By Akshay Kerkar, Director of Product Marketing, DocuSign
Brian Frank never thought about a career in sales. In fact, his first job fulfilled a childhood dream: to become an environmental lawyer. But Frank was a lawyer who thought about more than just the law.
“I found that I was interested in business ideas as much as legal theory,” he says. “I tended to have one foot in law and another foot in other businesses.”
Prior to his role as Vice President of Global Operations at LinkedIn, Frank worked at software company Ariba, where he started as a lawyer reviewing sales contracts. He later moved into positions in finance, channels, real estate, and, finally, sales.
Sales was a natural fit, but it wasn’t easy. Before joining LinkedIn, in his effort to build pipeline, Frank was suspended from LinkedIn for sending prospecting InMails to people he didn’t know. At the time, he didn’t realise it was against LinkedIn policy. However, LinkedIn would ultimately save his sales career: in 2008 he joined the company and helped grow the sales team from 15 people and $75 million in revenue to more than 5,000 people and $6 billion in revenue in 2018.
Frank’s curiosity and diverse experience were key in helping LinkedIn become the successful company it is today. We spoke to Frank, the first member of the DocuSign’s Advisory Board, about how his outside perspective helped create a powerful sales team at LinkedIn.
Here are Frank’s three big strategies for sales leaders looking to grow their teams now and into the future:
1. Build your sales team for the next 100 years
Frank’s first directive at LinkedIn was to build a sales organisation for the next 100 years. But how do you build a vision that far out for a function that is changing rapidly?
“If you are going to build a sales organisation for the next 100 years, it needs to be about the culture because people and jobs and responsibilities don’t last 100 years,” Frank says. “The only thing that’s permanent is what you pass on from generation to generation, in the way people feel about the company, in the way people operate and make decisions.”
Having worked alongside sales organisations at prior companies, Frank knew he didn’t want to build a traditional B2B sales culture. And knowing culture was a core pillar of the sales organisation’s long-term success, his approach was to connect sales to the rest of the company.
“Since we were starting a new sales organisation at LinkedIn, we didn’t want to build a culture of entitlement,” he says. “We wanted to build a culture where sales was a leader culturally for everybody and were inclusive and brought everyone into the story.”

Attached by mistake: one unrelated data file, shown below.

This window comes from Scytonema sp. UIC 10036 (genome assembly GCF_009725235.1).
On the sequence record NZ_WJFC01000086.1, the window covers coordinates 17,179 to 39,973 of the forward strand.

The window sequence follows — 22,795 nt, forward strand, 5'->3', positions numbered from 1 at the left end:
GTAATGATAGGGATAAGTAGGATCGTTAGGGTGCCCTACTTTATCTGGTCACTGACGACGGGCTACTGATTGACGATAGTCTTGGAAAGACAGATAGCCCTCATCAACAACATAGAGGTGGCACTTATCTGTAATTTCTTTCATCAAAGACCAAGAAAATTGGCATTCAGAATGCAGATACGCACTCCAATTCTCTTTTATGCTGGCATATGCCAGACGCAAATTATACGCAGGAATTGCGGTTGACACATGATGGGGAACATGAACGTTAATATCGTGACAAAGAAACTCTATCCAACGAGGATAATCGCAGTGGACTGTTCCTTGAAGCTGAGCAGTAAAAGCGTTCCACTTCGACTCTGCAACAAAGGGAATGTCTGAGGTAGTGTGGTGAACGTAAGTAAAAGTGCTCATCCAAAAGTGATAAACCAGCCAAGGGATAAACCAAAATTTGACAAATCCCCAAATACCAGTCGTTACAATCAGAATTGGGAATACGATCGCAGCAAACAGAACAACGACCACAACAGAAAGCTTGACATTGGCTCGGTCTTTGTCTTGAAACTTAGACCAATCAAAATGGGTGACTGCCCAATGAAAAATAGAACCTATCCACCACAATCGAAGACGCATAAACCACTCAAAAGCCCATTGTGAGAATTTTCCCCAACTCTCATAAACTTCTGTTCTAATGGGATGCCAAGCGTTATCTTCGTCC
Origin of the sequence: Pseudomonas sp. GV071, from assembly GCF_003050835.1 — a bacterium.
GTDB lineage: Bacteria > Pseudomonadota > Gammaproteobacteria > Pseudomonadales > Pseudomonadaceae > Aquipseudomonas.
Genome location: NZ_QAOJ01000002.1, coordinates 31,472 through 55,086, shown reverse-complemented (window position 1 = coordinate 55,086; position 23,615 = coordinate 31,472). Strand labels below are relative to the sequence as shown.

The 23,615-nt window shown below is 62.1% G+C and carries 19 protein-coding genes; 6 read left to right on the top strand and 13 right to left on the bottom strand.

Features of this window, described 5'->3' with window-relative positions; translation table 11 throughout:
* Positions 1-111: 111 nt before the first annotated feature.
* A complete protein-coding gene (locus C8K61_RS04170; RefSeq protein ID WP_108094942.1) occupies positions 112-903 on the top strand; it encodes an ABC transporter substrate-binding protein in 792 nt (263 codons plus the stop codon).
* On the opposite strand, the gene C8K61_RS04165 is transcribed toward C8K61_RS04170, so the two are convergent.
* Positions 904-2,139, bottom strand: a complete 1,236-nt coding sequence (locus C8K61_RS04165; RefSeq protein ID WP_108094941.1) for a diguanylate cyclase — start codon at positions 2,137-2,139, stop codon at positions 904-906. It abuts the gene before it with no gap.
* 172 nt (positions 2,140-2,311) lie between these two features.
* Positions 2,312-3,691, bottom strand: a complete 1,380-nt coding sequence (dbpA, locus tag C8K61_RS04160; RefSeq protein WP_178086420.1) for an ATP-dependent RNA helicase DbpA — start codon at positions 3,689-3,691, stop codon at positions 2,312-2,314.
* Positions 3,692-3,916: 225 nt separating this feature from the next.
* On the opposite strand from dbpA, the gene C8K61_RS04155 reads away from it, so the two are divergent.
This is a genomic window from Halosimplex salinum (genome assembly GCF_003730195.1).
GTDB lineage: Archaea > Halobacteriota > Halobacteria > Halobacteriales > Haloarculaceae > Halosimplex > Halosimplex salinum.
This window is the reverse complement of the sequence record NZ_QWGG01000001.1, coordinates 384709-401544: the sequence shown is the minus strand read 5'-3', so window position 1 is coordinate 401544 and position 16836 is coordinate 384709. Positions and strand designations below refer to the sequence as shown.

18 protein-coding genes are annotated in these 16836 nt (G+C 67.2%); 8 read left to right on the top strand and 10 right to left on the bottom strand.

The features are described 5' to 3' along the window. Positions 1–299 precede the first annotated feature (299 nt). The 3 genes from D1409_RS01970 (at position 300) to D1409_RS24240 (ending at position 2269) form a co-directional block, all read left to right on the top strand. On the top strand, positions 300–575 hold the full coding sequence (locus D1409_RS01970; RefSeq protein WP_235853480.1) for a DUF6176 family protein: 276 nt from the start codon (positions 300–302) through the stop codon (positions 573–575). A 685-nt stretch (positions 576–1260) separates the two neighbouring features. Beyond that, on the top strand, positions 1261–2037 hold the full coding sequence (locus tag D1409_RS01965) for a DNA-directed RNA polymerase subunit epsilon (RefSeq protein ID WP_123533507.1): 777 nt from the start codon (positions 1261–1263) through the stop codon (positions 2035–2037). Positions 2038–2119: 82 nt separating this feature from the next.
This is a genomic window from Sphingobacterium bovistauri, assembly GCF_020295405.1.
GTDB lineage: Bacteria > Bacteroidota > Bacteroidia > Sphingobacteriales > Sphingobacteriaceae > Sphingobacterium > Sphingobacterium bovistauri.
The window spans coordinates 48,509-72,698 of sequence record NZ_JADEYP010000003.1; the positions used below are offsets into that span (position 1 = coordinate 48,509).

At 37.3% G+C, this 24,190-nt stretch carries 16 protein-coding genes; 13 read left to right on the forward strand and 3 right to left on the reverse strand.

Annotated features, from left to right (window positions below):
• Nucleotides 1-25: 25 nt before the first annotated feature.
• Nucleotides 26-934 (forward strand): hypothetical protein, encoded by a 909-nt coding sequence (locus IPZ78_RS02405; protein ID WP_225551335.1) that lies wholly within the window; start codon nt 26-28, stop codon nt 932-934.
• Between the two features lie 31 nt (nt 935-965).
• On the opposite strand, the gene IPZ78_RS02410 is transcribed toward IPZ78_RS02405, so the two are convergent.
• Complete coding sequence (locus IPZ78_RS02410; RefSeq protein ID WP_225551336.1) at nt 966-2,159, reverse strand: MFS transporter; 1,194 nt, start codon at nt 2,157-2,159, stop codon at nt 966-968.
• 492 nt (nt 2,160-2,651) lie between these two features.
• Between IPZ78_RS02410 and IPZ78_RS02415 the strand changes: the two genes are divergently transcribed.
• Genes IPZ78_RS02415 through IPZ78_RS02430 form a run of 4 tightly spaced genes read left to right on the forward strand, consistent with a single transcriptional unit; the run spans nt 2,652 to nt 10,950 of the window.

2. Be your own recruiter
Sales executives often say that people are their most important resource. Yet hiring is usually delegated to people or agencies outside of the sales team. Frank thinks that’s a big mistake and a potential competitive disadvantage, especially when hiring senior roles.
“If you’re an executive, you should be spending 10 percent of your time online sourcing talent,” says Frank. “There’s nothing more important you can do for your company than hiring more great people. You’re the best person to sell the company to a prospective candidate and the best recruiter you’ll ever have.”
Not only do sales leaders know their talent best, Frank believes being the recruiter gives them a competitive advantage because most sales execs are naturally averse to recruiting on their own. Plus, the learning curve to sourcing talent is significantly shorter than it used to be. Online tools like LinkedIn mean executives just need to invest a little time learning candidate search strategies (and less time making excuses) to be an effective recruiter.
3. Find logic and meaning in your sales technology adoption
Having both purchased and sold technology for sales teams in his career, Frank understands what technology investments can actually make a difference for salespeople. In a market flooded with products that promise to revolutionise the role, how should sales leaders approach internal technology adoption? First and foremost, Frank says it just needs to make sense.
“You have to make data-driven decisions, but practically, if I can’t get past whether a technology makes sense and will actually be adopted, I’m probably not going to buy it just because there’s so much other stuff out there,” Frank says.
Next, he says it has to be meaningful to the people using it. How do you know if a technology will be meaningful to the team? One of the best ways, Frank says, is to find the products that a critical mass of salespeople have purchased with their own money. At LinkedIn, internal teams noticed salespeople using a virtual presentation software that they had all bought with their own credit cards—so LinkedIn ended up buying the entire company.
“When the users speak with their wallets, that should send a really strong message to leadership that there’s something there,” Frank says.
DocuSign was one of the key technologies adopted by the LinkedIn sales team due to Frank prioritising digital contract management: it not only helped deals close faster, but also created a better customer experience and reduced wasted admin time.
While Frank sees sales as an ever-evolving and increasingly automated role, the need for the human element of sales is here to stay. That’s why a strategic focus on culture, recruiting and smart technology adoption will ultimately help differentiate the best sales organisations with staying power decades into the future.
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